• The Sickle Cell Center is a leader in research for sickle cell disease therapies, innovation in the care of patients with sickle cell disease, and in transplant medicine.

Find more information about sickles cell disease and the sickle cell trait at: www.CASickleCell.org

Advancing Sickle Cell Research

Find more information about research in hemoglobinopathies at Children's Hospital Oakland Research Institute: www.chori.org/Centers/Sickle/Sickle_Main.html

Medical Therapy and Screening

Hydroxyurea the first successful medical therapy for sickle cell disease is offered to children as young as one year and into adulthood, to patients who are evaluated as potentially benefiting from this therapy.

Transcranial Doppler

Stroke is a severe complication of sickle cell disease. Transcranial Doppler screening is begun between the ages of two and three years and conducted annually until the age of eighteen years.

Echocardiogram

Pulmonary hypertension can be a complication of sickle cell disease. Echocardiograms are used for screening beginning at the age of ten years and are conducted annually or every two years depending on the results of screening.

Pulmonary Function Testing

Asthma frequently occurs in patients with sickle cell disease. Screening occurs in the preschool years while formal pulmonary function testing begins in school-age children.

Transfusion Therapy and Iron Overload

Management Blood transfusion by automated exchange (erythrocytapheresis) is performed for patients to prevent iron overload and to control or prevent complications of sickle cell disease. Exchange transfusion can be performed on children as young as five years. For patients who do not qualify for exchange transfusion, simple transfusions are used to control or prevent complications of sickle cell disease.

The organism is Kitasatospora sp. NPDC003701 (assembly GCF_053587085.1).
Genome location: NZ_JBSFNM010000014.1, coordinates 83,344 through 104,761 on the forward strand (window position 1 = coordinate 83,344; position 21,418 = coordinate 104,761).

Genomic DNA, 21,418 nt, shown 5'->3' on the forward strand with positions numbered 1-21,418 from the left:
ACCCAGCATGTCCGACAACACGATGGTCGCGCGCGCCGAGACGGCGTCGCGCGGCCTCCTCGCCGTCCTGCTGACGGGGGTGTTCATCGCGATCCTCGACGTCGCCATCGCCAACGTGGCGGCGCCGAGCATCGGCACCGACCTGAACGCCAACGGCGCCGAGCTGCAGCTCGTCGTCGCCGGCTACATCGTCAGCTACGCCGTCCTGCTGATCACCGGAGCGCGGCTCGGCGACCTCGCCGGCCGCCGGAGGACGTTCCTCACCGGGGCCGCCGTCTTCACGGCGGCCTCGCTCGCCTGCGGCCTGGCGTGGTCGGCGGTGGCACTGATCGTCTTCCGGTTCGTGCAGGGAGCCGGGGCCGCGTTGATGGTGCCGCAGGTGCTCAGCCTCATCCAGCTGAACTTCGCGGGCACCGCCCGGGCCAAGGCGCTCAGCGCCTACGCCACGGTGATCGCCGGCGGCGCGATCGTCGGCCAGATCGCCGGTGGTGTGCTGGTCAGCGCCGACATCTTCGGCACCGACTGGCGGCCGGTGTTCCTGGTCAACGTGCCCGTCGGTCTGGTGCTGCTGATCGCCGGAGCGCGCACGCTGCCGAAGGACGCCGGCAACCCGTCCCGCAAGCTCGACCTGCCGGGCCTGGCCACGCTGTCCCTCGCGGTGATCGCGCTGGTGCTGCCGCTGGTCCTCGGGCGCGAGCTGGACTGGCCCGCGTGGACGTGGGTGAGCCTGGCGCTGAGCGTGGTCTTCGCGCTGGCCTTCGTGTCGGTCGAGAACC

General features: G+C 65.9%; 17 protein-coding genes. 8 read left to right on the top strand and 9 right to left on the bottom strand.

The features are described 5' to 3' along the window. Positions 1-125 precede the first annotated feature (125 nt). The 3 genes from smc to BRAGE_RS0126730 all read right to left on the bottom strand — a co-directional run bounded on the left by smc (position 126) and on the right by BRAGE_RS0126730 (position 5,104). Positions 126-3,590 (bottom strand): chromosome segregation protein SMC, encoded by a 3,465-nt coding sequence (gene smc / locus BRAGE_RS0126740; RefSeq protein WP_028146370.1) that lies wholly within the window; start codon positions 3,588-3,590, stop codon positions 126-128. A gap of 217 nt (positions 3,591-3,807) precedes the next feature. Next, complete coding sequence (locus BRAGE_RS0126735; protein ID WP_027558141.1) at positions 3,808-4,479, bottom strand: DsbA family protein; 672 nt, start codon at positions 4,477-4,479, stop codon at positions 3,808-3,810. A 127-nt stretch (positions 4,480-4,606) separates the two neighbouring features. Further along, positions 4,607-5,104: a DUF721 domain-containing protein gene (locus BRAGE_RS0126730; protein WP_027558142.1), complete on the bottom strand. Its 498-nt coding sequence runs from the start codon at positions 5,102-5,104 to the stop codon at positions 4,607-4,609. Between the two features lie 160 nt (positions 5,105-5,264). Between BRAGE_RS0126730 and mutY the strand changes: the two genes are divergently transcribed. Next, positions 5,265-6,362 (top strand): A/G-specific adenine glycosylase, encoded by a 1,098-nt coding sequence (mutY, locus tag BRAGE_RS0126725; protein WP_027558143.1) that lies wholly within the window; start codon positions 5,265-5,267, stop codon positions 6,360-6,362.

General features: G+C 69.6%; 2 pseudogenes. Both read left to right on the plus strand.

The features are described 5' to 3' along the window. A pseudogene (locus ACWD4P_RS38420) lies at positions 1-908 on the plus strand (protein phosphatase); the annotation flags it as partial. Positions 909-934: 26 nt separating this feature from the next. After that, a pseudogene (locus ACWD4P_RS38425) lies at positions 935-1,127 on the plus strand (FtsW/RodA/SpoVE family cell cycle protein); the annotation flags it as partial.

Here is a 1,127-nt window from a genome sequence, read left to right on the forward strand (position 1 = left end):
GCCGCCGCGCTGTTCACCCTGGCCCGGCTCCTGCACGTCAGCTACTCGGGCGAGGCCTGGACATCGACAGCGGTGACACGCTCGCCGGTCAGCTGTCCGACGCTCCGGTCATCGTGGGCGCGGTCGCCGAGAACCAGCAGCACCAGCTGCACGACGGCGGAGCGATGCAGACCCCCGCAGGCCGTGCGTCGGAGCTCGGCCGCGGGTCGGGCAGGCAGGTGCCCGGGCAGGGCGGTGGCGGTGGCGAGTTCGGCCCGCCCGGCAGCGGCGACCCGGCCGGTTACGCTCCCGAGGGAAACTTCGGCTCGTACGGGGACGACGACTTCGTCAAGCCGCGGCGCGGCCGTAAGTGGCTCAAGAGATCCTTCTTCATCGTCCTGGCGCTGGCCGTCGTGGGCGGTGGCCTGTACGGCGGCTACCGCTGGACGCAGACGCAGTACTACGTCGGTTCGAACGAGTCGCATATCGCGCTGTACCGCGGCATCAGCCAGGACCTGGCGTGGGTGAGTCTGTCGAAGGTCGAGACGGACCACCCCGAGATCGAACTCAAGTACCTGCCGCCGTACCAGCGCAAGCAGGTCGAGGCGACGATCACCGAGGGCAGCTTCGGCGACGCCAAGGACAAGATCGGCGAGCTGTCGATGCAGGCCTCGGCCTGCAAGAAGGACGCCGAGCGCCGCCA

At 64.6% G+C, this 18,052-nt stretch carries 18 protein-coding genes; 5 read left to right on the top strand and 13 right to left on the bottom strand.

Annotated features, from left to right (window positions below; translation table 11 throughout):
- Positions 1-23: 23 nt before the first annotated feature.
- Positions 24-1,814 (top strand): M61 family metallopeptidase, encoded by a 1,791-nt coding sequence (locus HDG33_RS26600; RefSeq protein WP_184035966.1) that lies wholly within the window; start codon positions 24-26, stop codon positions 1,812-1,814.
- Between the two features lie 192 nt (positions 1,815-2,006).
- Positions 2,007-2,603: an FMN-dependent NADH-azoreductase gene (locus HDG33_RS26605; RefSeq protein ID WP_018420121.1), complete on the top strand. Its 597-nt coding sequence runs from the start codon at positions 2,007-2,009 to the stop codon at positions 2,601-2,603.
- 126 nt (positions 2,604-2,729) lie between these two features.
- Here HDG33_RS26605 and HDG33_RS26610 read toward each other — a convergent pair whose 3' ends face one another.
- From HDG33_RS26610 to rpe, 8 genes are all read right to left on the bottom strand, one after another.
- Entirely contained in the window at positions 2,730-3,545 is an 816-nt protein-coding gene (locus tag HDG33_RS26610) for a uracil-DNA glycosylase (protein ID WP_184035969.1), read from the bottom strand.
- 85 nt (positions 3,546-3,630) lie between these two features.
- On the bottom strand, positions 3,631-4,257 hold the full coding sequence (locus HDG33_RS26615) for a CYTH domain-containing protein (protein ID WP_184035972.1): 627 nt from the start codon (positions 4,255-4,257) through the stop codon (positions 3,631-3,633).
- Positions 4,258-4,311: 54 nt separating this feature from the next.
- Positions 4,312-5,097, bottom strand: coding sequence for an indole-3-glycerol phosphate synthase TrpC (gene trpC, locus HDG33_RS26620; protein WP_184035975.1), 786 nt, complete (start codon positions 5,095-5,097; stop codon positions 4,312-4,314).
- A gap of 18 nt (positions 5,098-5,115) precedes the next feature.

Iron Measurement and Chelation

Iron accumulation is followed in all patients on transfusion using laboratory testing and ferritometry (SQUID). Our program is one of two locations in North America where this noninvasive method to measure iron accumulation is available. For patients who have severe iron accumulation T2 cardiac MRI is used to measure cardiac iron. Iron overload is managed either with oral or intravenous iron chelators.

Bone Marrow Transplant

Some children with the sickle cell disease are cured with bone marrow transplantation. Our center is an internationally recognized center of excellence in the transplantation of children with sickle cell disease. Our transplant program is a part of national trials working to optimize success and minimize complications of transplantation for sickle cell disease.

Improving Success at School and Work

Our psychosocial team assists individuals and families in advocating for needed services to ensure that schools and employers consider any special needs that people with sickle cell disease might have. Children and adults with sickle cell disease may be at risk for problems with learning, memory, and planning. Academic achievement should be closely monitored to ensure that any special learning needs are met. Children with sickle cell disease are eligible, at minimum, for such special accommodations as having increased access to water and the bathroom. Employers should not discriminate against people with sickle cell disease. Our team can assist by educating employers about sickle cell disease and strategies for providing reasonable accommodations so that individuals with sickle cell disease can be productive members of the workplace.

Additional Information